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Found 2 results

  1. TheDefended

    Aspies and New Languages.

    For my future, I want to migrate out of the United Kingdom. I aim to go to Japan for cultural difference but a road block is learning the language and having the information sunk into my mind like my normal language. I do enjoy the aspect of trying a new language (as i tried to learn french at school but I wasn't passionate about the country or culture) but for the information to sink in and to pile more of the language in my head to make it fluent, it seems difficult. Now, my aspergers is also another road block as I am very shy and nervous. Meaning, trying to communicate with someone while having the fear of messing up the words and so on make me somewhat scared. Even trying to remember and say the words to a family member to test myself and get the words to sink in is difficult. Have any of you tried to learn a new language and if so, was it a success? And any tips for me to advance forward and to get more confidence?
  2. Kuribo [old account]

    Autistic People in Mainstream High School...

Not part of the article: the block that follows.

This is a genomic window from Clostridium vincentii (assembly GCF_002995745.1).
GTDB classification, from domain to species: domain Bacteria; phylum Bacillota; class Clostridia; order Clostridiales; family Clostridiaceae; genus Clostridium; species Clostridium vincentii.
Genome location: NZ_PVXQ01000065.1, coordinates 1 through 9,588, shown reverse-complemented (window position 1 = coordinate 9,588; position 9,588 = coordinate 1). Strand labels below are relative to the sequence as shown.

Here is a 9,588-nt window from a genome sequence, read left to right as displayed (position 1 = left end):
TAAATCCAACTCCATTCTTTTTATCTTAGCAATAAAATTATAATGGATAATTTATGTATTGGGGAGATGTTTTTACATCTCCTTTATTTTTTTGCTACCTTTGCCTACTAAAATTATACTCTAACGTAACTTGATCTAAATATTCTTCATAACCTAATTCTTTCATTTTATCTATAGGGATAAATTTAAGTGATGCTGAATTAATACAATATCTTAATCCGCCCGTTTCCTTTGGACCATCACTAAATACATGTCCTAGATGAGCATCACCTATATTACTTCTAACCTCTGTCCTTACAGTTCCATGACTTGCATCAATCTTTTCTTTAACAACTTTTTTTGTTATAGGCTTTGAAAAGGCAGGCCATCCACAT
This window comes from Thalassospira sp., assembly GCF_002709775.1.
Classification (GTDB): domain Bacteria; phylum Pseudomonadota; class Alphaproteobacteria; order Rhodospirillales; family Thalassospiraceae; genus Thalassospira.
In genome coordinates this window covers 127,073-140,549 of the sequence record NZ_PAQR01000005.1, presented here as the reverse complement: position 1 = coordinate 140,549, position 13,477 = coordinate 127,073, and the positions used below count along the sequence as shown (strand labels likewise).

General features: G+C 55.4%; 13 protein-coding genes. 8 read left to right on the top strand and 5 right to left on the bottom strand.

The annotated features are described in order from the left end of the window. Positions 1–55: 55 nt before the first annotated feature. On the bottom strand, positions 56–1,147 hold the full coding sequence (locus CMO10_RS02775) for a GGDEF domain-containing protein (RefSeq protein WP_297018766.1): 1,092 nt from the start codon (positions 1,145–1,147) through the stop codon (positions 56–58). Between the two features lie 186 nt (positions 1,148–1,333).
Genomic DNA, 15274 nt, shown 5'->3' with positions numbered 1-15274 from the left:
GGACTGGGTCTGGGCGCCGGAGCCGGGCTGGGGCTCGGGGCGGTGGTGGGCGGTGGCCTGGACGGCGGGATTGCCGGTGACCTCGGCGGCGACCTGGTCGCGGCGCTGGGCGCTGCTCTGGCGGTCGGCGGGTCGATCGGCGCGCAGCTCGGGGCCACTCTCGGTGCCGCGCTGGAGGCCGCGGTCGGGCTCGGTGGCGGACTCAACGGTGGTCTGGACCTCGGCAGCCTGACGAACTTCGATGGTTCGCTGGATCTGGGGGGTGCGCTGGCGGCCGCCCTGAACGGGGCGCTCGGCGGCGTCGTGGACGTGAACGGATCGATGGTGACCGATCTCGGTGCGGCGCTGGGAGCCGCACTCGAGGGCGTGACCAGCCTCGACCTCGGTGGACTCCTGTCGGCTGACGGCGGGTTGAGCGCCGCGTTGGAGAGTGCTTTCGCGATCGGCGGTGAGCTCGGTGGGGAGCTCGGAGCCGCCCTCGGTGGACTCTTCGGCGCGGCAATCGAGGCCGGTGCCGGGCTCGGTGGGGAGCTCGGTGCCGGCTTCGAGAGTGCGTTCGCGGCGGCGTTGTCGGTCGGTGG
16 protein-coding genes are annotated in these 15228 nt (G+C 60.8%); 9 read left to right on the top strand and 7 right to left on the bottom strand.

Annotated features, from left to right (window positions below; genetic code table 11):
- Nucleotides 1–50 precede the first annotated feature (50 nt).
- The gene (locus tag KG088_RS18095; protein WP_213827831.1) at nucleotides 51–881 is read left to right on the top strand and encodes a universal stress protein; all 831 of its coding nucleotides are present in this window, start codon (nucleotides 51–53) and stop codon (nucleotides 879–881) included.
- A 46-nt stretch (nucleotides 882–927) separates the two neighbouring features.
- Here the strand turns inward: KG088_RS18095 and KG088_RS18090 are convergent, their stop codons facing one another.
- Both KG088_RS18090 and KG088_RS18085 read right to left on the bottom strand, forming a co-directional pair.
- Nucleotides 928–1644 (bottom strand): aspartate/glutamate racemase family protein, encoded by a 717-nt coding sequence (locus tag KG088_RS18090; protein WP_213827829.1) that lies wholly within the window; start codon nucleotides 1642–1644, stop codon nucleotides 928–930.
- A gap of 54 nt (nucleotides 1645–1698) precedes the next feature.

I moved this to a new thread because chit-chat is supposed to be a more light-hearted thread which I didn't want to fill with a debate. I agree that early exposure to social situations is important, and being exposed to the negative side of human nature is important too. However, when it comes to learning how to socialise, I really don't think the social dynamic of mainstream high school is a good thing to try and emulate. Simply put, it's just horrible. When I look at what goes on in my school, I see: Conformity being valued above all else, including moralityRejection of anyone who doesn't conform to the behaviour of the masses, no matter how immoral or illogical said behaviour isMockery of anyone who is different, even when different in a positive wayBoth intelligence and enthusiasm for learning being strongly disapproved of by the majority Perfectly intelligent people going out of their way to appear to be stupid, just to "fit in" with the massesUtterly insane and totally unnecessary psychological games being played by girls rather than attempts to find true friendshipBroken friendships, where banter goes on to the extent that no support is given and people only know each other's personas, not their true personalitiesAggression and violence being viewed as the only way to solve conflictsPeople being unable to take anything at all seriouslyThe "elite" having a good time at other people's expense, and this being viewed as both acceptable and necessaryPeople being consistently rude and two-faced towards anyone who isn't in their "friendship group" who so much as asks them a qustionPeople making assumptions about people based on utterly irrelevant factors such as body languageConsistent prejudice against people with disabilitiesNow, my question is this: In what way would emulating this behaviour be good for an Autistic person, particularly one with a desire to become a better human being? All of the above are terrible things in my book, and if I were to use any of that as a basis for self-improvement, that'd make me a bad person. As I said, I agree with the idea that exposure to social situations is important, but to attempt to learn anything other than just how ... shit people can be from the behaviour of people in a high school is not a good idea. Over the next few months, I look forward to trying out new social situations, such as college and a new ASD social group. I look forward to communicating with people who are actually worthy of my acknowledgement in a sincere and meaningful way. Other than providing a dose of reality by showing just how awful people can be, there are no social benefits to being in a high school environment. Getting used to social situations is important, but not in such a negative, uncivilised environment.
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